April 3, 2017
Event and exhibit feature students' translations of WWII-era letters from Charles de Gaulle
Last fall, one group of Kansas State University students experienced WWII-era intrigue via K-State Libraries.
Thanks to a new course, Translating the Freedom Papers: Charles de Gaulle and WWII Correspondence, they created original English translations of several of de Gaulle's letters that were previously only available in French.
Professors Melinda Cro and Kathleen Antonioli used the French Freedom Papers from the Richard L.D. and Marjorie J. Morse Department of Special Collections as the course's central texts to teach the students — both undergraduates and graduates — the basics of the translation process.
Now visitors can view their work in a mini-exhibit, "Très Secret: Translating the Freedom Papers" by Hale Library's main entrance.
In conjunction with the exhibit, K-State Libraries will present an evening that details the fascinating, multilayered tale of the French Freedom Papers, which spans 80 years and three continents. The free event, 5:30 p.m. Wednesday, April 12, hinges on the letters' long journey to Hale Library.
It started with French spy Phillippe Thyraud de Vosjoli. The Libraries' special guest, Alan Greer, de Vosjoli's friend and attorney, will tell the unbelievable tale of de Vosjoli's journey from WWII underground operative to head of French intelligence for the western hemisphere. De Vosjoli gave the letters to Greer, who recently donated them to the Morse Department of Special Collections in memory of de Vosjoli and his own father-in-law, the much-decorated Lt. Gen. Richard Seitz.
Following Greer's presentation, some of the K-State students who translated the French Freedom Papers into English will share how these unique, valuable letters brought history to life.
According to senior Adam Hewitt-Smith, the letter he was to translate seemed lifeless at first. Eventually, though, the research he did about its contents gave him a nuanced understanding of evolving relationships between the French Resistance and the British.
"I started to see not just another inert, formal piece of wartime correspondence," Smith-Hewitt said. "Instead I saw a document representative of the care de Gaulle took in shaping perceptions of himself and the Free French during the war, and the rhetorical strategies he used to do so."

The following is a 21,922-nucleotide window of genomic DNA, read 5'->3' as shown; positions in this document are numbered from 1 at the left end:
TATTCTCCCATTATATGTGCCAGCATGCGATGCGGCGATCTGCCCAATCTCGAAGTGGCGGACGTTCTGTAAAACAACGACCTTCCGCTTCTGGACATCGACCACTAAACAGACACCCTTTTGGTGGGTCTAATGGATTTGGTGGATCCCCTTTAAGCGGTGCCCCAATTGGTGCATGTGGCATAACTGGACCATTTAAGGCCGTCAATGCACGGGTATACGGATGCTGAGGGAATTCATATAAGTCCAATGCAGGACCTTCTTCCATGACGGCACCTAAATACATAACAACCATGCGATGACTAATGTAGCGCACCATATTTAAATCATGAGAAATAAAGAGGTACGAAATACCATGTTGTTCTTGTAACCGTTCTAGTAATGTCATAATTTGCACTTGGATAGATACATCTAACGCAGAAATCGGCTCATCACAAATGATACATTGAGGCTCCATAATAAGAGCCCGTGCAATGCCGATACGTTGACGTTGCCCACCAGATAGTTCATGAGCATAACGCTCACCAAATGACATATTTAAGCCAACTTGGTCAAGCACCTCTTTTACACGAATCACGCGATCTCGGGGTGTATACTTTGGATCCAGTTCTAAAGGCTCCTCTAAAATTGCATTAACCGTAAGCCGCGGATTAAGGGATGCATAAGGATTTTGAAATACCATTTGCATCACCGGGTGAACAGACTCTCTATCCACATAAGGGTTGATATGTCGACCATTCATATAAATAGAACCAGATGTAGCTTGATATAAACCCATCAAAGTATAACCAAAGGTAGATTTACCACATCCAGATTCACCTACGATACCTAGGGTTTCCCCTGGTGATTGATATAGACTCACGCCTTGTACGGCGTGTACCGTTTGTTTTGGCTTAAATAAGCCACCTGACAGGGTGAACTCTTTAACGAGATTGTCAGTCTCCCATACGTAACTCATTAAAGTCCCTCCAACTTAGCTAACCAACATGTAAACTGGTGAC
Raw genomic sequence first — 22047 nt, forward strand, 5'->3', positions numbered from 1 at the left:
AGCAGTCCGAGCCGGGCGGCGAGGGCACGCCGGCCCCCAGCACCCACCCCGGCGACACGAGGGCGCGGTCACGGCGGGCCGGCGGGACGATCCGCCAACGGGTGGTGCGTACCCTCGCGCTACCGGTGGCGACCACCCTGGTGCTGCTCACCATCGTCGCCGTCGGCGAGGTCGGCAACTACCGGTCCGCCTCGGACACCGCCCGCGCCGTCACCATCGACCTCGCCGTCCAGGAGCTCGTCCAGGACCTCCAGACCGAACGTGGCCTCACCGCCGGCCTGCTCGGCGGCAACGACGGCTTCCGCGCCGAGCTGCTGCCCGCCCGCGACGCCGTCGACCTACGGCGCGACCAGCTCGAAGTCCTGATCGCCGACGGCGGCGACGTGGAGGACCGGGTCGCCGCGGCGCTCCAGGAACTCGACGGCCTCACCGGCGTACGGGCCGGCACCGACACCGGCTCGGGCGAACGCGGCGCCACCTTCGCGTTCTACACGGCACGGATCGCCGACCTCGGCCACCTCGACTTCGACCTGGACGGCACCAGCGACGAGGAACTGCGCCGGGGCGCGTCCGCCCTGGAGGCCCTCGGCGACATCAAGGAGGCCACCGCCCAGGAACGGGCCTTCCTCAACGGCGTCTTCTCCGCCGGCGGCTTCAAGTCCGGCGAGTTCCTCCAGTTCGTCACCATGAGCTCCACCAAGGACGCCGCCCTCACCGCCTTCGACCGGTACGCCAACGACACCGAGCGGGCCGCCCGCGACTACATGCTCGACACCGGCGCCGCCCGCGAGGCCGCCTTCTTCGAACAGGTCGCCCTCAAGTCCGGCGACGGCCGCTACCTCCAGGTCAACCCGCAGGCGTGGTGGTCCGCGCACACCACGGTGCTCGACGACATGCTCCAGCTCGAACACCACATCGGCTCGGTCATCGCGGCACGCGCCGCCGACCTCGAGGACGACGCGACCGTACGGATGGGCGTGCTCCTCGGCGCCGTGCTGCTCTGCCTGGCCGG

Finally, by the end of the semester, Smith-Hewitt was able to translate the letter, giving it a new life in English.
Several student translators said they would like to let Greer know how rewarding it was to work with such meaningful historic texts.
"Working with these documents was one of my favorite projects, either as an undergraduate or graduate student, because it required research into so many different topics to truly understand the letters or feel confident in our translations," said recent alumnus Ariana Guerin.
It was a gratifying experience for the professors, as well.
"I was so impressed by the students' ability to combine historical research, textual analysis and French-to-English translation in these projects," Antonioli said. "Their work illuminated the rich history of the documents in the collection, as well as de Gaulle's very particular — and sometimes amusing — tone and ways of addressing his British counterparts."
"This was one of the most rewarding experiences for me as a teacher," Cro added. "The students produced wonderful, professional and complex work … and also developed individually in ways that far exceeded my expectations. I am so grateful to the donors and to Hale Library for the opportunity to work with this fascinating archive."
The exhibit will be on view through summer 2018. To learn more about the French Freedom Papers, contact the Morse Department of Special Collections at firstname.lastname@example.org.
The April 12 event is free and open to the public. A 5:30 p.m. reception with hors d'oeuvres will be followed by a 6:15 p.m. program. RSVP to Darchelle Martin at email@example.com or 785-532-7422.